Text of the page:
For some companies, sustainability is a core tenet of their mission. At Patagonia, it’s so important that their home page leads with "30 by 30 resolution to protect nature"; an effort to protect 30% of the world's lands and waters by 2030. For Unilever, the "Planet and Society" tab is prominently positioned front and center on their home page. Click it and you'll find an extensive set of policies and bold goals, like "Today's throwaway culture must end. We're working to keep waste in the economy and out of the environment." Past Patagonia and Unilever, more and more businesses are taking steps to reduce their impact on the environment through reduced emissions, more sustainable packaging, and other pledges.
The straightforward incentive to pursue sustainable practices is that the world depends on it. Climate change is affecting every part of the globe, right now, in plain sight. Plastic waste affects us all, as the smallest organisms digest microplastics, and those plastics work their way up the food chain. Analysis by the World Wildlife Fund estimates that we're each gobbling up about a credit card's worth of plastic (5 grams) each week. And this past month, research from Dr. Shanna Swan revealed that penises are shrinking, genitals are becoming malformed, and sperm counts are reduced because of exposure to chemicals in plastic. For those businesses that have yet to take action, is "Stop the shrinkage" the rallying cry they've been waiting for?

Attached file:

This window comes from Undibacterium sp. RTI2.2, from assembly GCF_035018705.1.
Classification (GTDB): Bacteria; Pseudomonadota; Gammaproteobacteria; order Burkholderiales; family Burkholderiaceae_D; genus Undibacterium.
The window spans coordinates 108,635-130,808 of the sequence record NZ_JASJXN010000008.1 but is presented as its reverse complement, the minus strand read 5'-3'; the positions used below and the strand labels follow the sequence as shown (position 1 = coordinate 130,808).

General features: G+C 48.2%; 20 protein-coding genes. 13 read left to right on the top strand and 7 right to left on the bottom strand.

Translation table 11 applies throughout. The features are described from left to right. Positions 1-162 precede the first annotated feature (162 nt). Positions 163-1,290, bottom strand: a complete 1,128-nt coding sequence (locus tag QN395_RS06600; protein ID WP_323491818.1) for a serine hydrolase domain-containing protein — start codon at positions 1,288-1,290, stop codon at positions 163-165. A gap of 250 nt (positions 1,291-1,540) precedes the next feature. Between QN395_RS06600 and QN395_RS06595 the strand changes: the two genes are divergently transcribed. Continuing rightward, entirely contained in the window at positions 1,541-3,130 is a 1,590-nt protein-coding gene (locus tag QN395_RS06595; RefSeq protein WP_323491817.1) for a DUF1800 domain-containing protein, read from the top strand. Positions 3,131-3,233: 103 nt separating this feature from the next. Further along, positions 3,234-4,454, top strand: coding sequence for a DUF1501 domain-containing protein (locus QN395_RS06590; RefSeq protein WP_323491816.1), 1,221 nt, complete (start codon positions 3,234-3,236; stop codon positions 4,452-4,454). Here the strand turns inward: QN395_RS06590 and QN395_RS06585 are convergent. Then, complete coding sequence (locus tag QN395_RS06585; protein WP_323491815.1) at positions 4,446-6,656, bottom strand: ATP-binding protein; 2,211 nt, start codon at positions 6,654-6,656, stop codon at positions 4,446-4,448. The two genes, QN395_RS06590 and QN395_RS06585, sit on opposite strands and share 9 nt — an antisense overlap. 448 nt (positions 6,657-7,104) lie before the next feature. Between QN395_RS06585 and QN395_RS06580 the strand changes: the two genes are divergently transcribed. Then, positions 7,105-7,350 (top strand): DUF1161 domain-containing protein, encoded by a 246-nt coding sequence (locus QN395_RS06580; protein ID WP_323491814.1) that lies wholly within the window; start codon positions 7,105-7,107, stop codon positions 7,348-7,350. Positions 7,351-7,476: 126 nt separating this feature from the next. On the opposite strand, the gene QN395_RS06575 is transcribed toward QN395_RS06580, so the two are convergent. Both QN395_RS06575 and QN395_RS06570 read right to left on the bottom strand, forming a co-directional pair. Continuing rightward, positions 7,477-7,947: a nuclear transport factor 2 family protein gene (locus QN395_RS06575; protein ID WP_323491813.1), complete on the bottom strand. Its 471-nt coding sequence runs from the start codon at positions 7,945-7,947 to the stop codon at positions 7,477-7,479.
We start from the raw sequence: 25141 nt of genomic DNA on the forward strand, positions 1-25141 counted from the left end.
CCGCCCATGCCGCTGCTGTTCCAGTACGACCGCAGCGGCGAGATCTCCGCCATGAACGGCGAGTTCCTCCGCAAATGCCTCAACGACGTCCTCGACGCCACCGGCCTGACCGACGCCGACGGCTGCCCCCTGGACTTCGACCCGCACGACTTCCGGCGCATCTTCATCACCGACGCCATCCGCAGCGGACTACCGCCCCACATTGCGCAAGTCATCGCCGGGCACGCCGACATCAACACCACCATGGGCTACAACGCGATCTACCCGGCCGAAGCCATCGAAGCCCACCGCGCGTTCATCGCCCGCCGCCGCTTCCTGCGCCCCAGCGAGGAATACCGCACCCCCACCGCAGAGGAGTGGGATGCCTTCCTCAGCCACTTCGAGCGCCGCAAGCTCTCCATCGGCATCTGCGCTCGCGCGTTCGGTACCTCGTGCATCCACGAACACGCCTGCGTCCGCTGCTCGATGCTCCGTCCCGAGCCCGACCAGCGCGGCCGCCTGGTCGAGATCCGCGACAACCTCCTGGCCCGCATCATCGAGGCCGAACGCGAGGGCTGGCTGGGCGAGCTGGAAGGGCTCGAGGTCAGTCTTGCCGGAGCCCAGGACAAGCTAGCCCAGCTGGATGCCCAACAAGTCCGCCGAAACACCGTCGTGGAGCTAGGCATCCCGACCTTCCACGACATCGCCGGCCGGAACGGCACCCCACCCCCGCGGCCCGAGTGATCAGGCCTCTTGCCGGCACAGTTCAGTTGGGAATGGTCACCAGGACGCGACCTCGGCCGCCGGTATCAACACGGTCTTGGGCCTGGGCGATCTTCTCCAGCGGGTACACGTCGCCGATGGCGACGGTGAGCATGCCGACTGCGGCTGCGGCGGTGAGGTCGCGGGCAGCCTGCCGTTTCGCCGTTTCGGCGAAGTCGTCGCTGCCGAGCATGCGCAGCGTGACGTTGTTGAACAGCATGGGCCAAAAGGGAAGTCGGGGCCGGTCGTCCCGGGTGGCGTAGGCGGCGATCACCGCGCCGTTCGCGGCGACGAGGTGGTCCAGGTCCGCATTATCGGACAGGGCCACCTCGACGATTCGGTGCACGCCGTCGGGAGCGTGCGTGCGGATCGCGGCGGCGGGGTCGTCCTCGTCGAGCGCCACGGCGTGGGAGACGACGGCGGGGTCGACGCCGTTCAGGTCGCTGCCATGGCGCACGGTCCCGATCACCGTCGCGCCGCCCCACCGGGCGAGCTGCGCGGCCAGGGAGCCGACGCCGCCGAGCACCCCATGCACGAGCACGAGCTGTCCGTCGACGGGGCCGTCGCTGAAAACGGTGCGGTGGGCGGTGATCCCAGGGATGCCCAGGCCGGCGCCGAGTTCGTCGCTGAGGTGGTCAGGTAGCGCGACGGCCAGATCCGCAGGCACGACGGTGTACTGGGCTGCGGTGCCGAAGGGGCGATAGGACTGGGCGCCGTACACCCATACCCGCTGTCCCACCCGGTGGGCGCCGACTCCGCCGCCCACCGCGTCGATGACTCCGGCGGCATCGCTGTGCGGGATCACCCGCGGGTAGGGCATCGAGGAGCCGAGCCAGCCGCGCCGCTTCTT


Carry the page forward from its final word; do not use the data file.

Recognizing that many businesses may need a push to prioritize sustainability, we conducted research to determine if there was a business case for doing so. Forgetting all good causes, we simply wanted to know if businesses could make more money if they prioritized sustainability. The short answer is YES, DEFINITELY. Today, let's consider just one aspect of this - not losing customers.
Over a third of Americans notice when businesses have wasteful or environmentally harmful practices. Twenty percent are actively boycotting businesses or looking for alternatives. When asked what they perceive as wasteful, Americans cited four major areas: pollution, food waste, excessive packaging/shipping materials, and excessive use of plastic.
We recognize that growth is the metric by which businesses are assessed. With competitive pressure on all sides, demanding shareholders and investors, and rising costs of raw materials, that all important year over year growth is difficult enough to achieve. However, neglecting sustainability sets your business up against a headwind that’s only getting stronger. With twenty percent of your customers looking to avoid doing business with unsustainable companies, isn’t it time to prioritize reducing your impact?
If you're interested in learning more, visit http://finn-group.com/environment for a copy of our sustainability research.